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Uncontrolled use of solvent lands aircraft livery firm with £66k fine

A fire that broke out in a hangar at London Southend Airport in Essex was caused by workers pouring an “extremely flammable” solvent on to the floor to clean it, a court was told. 

Uncontrolled use of solvent lands aircraft livery firm with £66k fine
Image credit: ©william (cc-by-sa/2.0)
Aircraft repainting and refinishing firm Air Livery has been fined £66,000 over the incident on 16 August 2017 and ordered to pay costs of £5,496.
 
Employees were cleaning the floor of the hangar used for paint spraying aircraft. Chelmsford Magistrates’ Court was told Air Livery had instructed them to pour the flammable solvent on to the floor to clean off the paint residue.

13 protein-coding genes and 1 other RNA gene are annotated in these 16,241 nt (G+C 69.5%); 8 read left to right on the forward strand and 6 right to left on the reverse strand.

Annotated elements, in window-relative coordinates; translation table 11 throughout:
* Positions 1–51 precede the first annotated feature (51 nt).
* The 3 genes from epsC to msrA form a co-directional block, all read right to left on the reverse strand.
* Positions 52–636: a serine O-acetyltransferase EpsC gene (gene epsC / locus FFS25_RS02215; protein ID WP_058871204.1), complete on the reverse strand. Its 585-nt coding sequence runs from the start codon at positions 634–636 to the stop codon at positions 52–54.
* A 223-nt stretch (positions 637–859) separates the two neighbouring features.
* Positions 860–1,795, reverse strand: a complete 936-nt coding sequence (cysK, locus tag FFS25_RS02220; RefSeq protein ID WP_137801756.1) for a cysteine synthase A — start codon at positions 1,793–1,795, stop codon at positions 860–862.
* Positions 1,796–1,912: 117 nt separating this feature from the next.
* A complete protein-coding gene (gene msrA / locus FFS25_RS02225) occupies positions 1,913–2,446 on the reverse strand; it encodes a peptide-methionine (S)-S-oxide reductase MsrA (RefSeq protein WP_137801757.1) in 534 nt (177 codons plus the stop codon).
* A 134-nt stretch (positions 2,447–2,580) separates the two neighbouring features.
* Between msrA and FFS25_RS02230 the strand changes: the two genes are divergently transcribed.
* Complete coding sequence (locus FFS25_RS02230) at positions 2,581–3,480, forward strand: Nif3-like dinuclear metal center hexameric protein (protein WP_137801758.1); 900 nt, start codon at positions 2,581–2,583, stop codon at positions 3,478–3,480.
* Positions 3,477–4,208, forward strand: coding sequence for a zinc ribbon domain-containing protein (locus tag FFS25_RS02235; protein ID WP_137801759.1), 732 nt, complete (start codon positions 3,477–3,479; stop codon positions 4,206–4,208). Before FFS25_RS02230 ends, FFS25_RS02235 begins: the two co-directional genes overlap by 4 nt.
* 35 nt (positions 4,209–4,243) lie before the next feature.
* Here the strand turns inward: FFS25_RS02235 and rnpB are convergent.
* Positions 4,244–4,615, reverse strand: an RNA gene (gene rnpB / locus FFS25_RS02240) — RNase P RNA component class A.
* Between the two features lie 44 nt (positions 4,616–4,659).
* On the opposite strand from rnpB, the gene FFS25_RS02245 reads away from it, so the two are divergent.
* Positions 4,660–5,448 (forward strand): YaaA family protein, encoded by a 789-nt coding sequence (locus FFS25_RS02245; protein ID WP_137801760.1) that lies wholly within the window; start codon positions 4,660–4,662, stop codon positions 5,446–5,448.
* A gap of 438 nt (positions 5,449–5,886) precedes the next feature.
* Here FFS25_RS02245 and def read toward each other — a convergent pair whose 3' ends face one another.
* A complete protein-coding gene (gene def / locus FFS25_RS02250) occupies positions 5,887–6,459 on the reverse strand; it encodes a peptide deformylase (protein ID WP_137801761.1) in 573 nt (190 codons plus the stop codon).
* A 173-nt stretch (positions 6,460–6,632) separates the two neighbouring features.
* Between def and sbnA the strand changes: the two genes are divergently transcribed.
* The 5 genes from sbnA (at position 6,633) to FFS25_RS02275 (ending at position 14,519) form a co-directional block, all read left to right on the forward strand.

The solvent caught alight and an attempt to put the fire out with water caused the flames to spread.   
 
The airport remained open, but the hangar and nearby businesses were evacuated while firefighters tackled the blaze for several hours, Echo News reported. 
 
Health and Safety Executive (HSE) inspectors found the company had not risk-assessed the floor cleaning process and the highly flammable solvent was used in an uncontrolled manner. It also found employees had little knowledge about the flammability of the solvent and firefighting measures.  
 
Air Livery pleaded guilty to breaching s 2(1) of the Health and Safety at Work Act and s 5(1) of the Dangerous Substances and Explosive Atmospheres Regulations. 
 
After the hearing HSE inspector Jill Mead said: “This was a serious incident and it is fortunate that nobody was injured as a result of it. 
 
“Those in control of work have a responsibility to devise safe methods of working to provide the necessary information, instruction and training to their workers in the safe system of working. 
 
“Readily available solvents used daily for cleaning paint spraying equipment are extremely flammable and their use should be assessed.”  

 

Keeley Downey is acting deputy editor of IOSH Magazine. She is a former editor of Biofuels International, Bioenergy Insight and Tank Cleaning Magazine

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